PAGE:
File Encryption

File encryption protects individual files or file systems by encrypting them with a specific key, making them accessible only to the keyholder. The goal is to prevent malicious or unauthorized parties from accessing files that are stored on the disk. Support for file encryption can be built into an operating system or file system. A decryption key allows access to the sensitive files. File encryption is helpful if a user needs to send individual files securely over the internet or store them on a removable device such as a USB stick. A file in transit is sometimes referred to as data in motion.

Cryptography and file encryption

Cryptography, the practice of encrypting and decrypting sensitive data, takes two forms: asymmetric or public-key cryptography, and symmetric cryptography. Asymmetric cryptography uses a generally known public encryption key, allowing anyone with the public key to encrypt data. However, only users with the private key can decrypt the data, which creates greater security. Symmetric cryptography uses a single key for encryption and decryption.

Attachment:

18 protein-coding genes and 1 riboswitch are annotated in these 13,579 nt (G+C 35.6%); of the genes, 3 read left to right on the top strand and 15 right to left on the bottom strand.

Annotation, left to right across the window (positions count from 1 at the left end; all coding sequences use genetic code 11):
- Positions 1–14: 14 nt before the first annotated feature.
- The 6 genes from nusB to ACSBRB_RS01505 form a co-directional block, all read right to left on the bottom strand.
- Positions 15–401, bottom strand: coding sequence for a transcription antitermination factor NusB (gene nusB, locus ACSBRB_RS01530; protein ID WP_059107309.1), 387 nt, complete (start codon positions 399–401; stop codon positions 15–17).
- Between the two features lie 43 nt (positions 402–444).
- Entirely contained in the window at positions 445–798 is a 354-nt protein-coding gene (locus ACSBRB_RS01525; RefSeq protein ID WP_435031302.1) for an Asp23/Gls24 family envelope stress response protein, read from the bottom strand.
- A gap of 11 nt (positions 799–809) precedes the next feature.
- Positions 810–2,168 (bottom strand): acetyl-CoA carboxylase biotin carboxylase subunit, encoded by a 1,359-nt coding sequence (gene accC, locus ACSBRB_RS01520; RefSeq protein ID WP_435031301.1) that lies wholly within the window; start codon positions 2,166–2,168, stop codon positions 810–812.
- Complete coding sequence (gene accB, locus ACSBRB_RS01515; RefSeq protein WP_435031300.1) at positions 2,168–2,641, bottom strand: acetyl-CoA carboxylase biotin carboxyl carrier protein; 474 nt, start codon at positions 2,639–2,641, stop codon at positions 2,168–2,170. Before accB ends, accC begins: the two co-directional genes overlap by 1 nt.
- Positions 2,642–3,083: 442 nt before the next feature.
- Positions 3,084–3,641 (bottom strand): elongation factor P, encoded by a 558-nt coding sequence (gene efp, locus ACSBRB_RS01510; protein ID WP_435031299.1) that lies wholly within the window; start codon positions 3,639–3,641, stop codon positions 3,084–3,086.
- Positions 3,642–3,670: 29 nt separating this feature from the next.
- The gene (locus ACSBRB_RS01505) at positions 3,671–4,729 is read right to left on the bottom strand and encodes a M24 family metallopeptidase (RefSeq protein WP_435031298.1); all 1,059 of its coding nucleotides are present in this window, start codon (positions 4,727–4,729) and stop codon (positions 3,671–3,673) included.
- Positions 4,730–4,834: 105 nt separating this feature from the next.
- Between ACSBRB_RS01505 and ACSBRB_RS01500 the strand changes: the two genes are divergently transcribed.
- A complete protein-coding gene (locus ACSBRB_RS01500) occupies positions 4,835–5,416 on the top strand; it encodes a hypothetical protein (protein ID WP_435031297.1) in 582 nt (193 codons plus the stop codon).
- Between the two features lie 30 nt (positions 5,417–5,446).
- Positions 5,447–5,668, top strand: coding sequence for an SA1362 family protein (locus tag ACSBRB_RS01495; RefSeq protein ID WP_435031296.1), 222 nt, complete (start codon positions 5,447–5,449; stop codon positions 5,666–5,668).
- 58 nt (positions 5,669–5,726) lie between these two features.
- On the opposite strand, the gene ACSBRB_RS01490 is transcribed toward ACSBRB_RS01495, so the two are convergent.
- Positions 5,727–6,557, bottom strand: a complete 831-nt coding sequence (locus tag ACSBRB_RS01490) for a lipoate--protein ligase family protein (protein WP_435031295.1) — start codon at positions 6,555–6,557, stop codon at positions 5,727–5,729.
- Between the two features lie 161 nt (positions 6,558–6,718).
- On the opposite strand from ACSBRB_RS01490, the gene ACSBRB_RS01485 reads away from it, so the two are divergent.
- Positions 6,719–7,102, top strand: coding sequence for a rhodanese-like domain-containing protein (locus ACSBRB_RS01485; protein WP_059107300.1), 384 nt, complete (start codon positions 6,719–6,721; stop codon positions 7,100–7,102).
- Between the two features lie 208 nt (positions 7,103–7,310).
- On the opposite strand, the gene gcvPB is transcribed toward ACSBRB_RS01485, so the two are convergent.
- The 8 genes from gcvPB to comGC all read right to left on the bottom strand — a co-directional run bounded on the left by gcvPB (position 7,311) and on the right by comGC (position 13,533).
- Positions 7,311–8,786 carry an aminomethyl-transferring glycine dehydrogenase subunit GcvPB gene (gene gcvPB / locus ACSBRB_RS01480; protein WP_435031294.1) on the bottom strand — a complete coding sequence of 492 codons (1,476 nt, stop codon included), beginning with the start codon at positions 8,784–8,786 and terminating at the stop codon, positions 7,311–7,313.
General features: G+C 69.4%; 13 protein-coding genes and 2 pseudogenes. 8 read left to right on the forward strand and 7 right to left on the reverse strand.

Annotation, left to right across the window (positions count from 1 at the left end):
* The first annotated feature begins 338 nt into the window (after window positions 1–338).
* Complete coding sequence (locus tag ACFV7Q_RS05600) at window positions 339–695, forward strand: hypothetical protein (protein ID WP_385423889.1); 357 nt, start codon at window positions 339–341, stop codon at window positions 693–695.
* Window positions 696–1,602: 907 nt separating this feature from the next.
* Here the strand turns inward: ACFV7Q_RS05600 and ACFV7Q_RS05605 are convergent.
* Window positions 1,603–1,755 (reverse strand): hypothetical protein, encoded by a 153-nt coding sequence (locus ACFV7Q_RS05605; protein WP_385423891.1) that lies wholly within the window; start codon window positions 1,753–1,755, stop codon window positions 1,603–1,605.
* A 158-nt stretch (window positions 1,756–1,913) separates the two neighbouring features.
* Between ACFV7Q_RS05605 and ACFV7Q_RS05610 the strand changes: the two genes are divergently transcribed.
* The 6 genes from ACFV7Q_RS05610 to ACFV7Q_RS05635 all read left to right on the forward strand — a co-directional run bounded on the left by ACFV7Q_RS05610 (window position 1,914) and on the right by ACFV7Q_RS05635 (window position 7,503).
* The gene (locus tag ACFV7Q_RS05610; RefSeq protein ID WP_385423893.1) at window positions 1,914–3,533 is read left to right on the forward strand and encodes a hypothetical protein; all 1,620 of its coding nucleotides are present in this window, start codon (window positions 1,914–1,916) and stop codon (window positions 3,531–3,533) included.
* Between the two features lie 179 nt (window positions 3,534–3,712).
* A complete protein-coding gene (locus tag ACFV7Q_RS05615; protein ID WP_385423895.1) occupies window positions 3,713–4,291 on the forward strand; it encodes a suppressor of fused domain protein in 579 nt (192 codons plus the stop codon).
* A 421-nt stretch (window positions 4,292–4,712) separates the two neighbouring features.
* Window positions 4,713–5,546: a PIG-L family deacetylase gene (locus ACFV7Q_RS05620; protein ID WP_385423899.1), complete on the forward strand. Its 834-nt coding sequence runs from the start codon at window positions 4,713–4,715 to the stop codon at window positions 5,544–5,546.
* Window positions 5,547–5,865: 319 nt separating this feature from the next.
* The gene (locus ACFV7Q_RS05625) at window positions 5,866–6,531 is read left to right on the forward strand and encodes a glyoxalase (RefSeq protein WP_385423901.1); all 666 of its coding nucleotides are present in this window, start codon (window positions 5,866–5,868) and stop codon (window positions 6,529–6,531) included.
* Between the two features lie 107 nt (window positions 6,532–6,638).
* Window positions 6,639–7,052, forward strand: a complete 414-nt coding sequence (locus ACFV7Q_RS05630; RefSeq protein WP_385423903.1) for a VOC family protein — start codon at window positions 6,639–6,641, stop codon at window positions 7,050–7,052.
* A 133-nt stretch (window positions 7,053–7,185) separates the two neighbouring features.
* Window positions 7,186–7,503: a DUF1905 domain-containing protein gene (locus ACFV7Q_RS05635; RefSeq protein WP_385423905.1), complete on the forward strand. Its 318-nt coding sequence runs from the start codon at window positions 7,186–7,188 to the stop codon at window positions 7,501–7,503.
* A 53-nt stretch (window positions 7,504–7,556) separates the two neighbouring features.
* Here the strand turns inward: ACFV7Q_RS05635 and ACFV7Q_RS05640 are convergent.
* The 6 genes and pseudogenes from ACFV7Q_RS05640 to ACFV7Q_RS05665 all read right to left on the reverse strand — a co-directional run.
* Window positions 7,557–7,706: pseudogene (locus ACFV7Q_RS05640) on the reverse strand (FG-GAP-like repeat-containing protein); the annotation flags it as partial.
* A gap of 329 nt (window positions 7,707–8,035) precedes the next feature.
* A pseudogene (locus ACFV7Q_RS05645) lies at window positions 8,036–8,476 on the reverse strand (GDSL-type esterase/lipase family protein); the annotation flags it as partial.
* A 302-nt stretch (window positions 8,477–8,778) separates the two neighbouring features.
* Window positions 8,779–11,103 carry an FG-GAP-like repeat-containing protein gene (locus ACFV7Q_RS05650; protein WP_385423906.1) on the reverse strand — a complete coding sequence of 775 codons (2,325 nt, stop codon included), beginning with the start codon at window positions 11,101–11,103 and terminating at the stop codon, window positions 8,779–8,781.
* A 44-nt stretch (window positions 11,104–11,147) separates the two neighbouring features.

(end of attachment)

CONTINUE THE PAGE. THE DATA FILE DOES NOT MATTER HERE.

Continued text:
Full disk encryption, on the other hand, secures an entire disk or drive but doesn’t encrypt individual files within the disk. It’s wise to use file encryption and full disk encryption simultaneously for extra security, so that both your hard drive and your individual files are protected.

Some companies are encrypting their sensitive data in the cloud, but they’re the minority. Storing encrypted files in cloud applications can be more complicated. However, IT professionals believe the cloud will become more important, which may mean more encrypted file storage in cloud applications.

Webopedia Staff
Webopedia Staff
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